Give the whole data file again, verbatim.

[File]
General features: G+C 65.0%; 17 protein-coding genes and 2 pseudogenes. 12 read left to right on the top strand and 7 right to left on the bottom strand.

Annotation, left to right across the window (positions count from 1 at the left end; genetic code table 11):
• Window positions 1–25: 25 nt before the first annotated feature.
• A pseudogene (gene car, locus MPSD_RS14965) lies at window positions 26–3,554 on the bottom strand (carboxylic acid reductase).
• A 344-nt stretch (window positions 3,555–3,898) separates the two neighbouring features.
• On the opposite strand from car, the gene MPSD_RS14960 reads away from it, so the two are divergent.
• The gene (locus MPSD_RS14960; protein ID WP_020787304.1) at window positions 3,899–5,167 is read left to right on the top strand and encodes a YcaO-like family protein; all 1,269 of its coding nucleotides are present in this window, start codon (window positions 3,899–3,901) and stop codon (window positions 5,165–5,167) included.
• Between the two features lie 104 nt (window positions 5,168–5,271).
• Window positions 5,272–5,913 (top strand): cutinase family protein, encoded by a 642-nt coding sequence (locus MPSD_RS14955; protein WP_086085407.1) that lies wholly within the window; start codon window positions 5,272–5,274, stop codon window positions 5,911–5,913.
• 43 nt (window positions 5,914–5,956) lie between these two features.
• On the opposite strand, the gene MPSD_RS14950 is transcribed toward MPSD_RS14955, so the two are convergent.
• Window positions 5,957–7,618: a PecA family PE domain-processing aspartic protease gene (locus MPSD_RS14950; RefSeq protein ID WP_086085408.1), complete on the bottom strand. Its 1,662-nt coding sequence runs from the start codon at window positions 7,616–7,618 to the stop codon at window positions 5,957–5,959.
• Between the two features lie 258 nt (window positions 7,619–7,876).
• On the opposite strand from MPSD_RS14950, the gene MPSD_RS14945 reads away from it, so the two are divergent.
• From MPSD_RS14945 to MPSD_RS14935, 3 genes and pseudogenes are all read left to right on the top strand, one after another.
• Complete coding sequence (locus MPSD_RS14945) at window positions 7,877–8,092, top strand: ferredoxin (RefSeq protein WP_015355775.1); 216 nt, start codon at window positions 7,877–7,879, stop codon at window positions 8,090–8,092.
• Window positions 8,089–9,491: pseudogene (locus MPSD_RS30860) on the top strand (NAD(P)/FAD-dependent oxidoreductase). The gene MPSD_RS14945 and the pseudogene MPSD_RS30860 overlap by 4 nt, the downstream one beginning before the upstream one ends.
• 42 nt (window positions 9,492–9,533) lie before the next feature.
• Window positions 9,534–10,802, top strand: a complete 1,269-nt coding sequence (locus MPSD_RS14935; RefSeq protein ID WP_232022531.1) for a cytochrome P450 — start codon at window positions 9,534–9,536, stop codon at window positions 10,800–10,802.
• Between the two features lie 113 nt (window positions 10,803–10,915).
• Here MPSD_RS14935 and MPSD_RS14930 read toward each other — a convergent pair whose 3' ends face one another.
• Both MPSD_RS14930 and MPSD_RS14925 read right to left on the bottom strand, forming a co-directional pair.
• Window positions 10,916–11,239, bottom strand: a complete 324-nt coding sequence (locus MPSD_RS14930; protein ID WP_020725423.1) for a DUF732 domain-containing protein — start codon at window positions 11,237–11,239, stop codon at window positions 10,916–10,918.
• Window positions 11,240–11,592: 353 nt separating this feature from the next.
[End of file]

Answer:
General features: G+C 65.0%; 17 protein-coding genes and 2 pseudogenes. 12 read left to right on the top strand and 7 right to left on the bottom strand.

Annotation, left to right across the window (positions count from 1 at the left end; genetic code table 11):
• Window positions 1–25: 25 nt before the first annotated feature.
• A pseudogene (gene car, locus MPSD_RS14965) lies at window positions 26–3,554 on the bottom strand (carboxylic acid reductase).
• A 344-nt stretch (window positions 3,555–3,898) separates the two neighbouring features.
• On the opposite strand from car, the gene MPSD_RS14960 reads away from it, so the two are divergent.
• The gene (locus MPSD_RS14960; protein ID WP_020787304.1) at window positions 3,899–5,167 is read left to right on the top strand and encodes a YcaO-like family protein; all 1,269 of its coding nucleotides are present in this window, start codon (window positions 3,899–3,901) and stop codon (window positions 5,165–5,167) included.
• Between the two features lie 104 nt (window positions 5,168–5,271).
• Window positions 5,272–5,913 (top strand): cutinase family protein, encoded by a 642-nt coding sequence (locus MPSD_RS14955; protein WP_086085407.1) that lies wholly within the window; start codon window positions 5,272–5,274, stop codon window positions 5,911–5,913.
• 43 nt (window positions 5,914–5,956) lie between these two features.
• On the opposite strand, the gene MPSD_RS14950 is transcribed toward MPSD_RS14955, so the two are convergent.
• Window positions 5,957–7,618: a PecA family PE domain-processing aspartic protease gene (locus MPSD_RS14950; RefSeq protein ID WP_086085408.1), complete on the bottom strand. Its 1,662-nt coding sequence runs from the start codon at window positions 7,616–7,618 to the stop codon at window positions 5,957–5,959.
• Between the two features lie 258 nt (window positions 7,619–7,876).
• On the opposite strand from MPSD_RS14950, the gene MPSD_RS14945 reads away from it, so the two are divergent.
• From MPSD_RS14945 to MPSD_RS14935, 3 genes and pseudogenes are all read left to right on the top strand, one after another.
• Complete coding sequence (locus MPSD_RS14945) at window positions 7,877–8,092, top strand: ferredoxin (RefSeq protein WP_015355775.1); 216 nt, start codon at window positions 7,877–7,879, stop codon at window positions 8,090–8,092.
• Window positions 8,089–9,491: pseudogene (locus MPSD_RS30860) on the top strand (NAD(P)/FAD-dependent oxidoreductase). The gene MPSD_RS14945 and the pseudogene MPSD_RS30860 overlap by 4 nt, the downstream one beginning before the upstream one ends.
• 42 nt (window positions 9,492–9,533) lie before the next feature.
• Window positions 9,534–10,802, top strand: a complete 1,269-nt coding sequence (locus MPSD_RS14935; RefSeq protein ID WP_232022531.1) for a cytochrome P450 — start codon at window positions 9,534–9,536, stop codon at window positions 10,800–10,802.
• Between the two features lie 113 nt (window positions 10,803–10,915).
• Here MPSD_RS14935 and MPSD_RS14930 read toward each other — a convergent pair whose 3' ends face one another.
• Both MPSD_RS14930 and MPSD_RS14925 read right to left on the bottom strand, forming a co-directional pair.
• Window positions 10,916–11,239, bottom strand: a complete 324-nt coding sequence (locus MPSD_RS14930; protein ID WP_020725423.1) for a DUF732 domain-containing protein — start codon at window positions 11,237–11,239, stop codon at window positions 10,916–10,918.
• Window positions 11,240–11,592: 353 nt separating this feature from the next.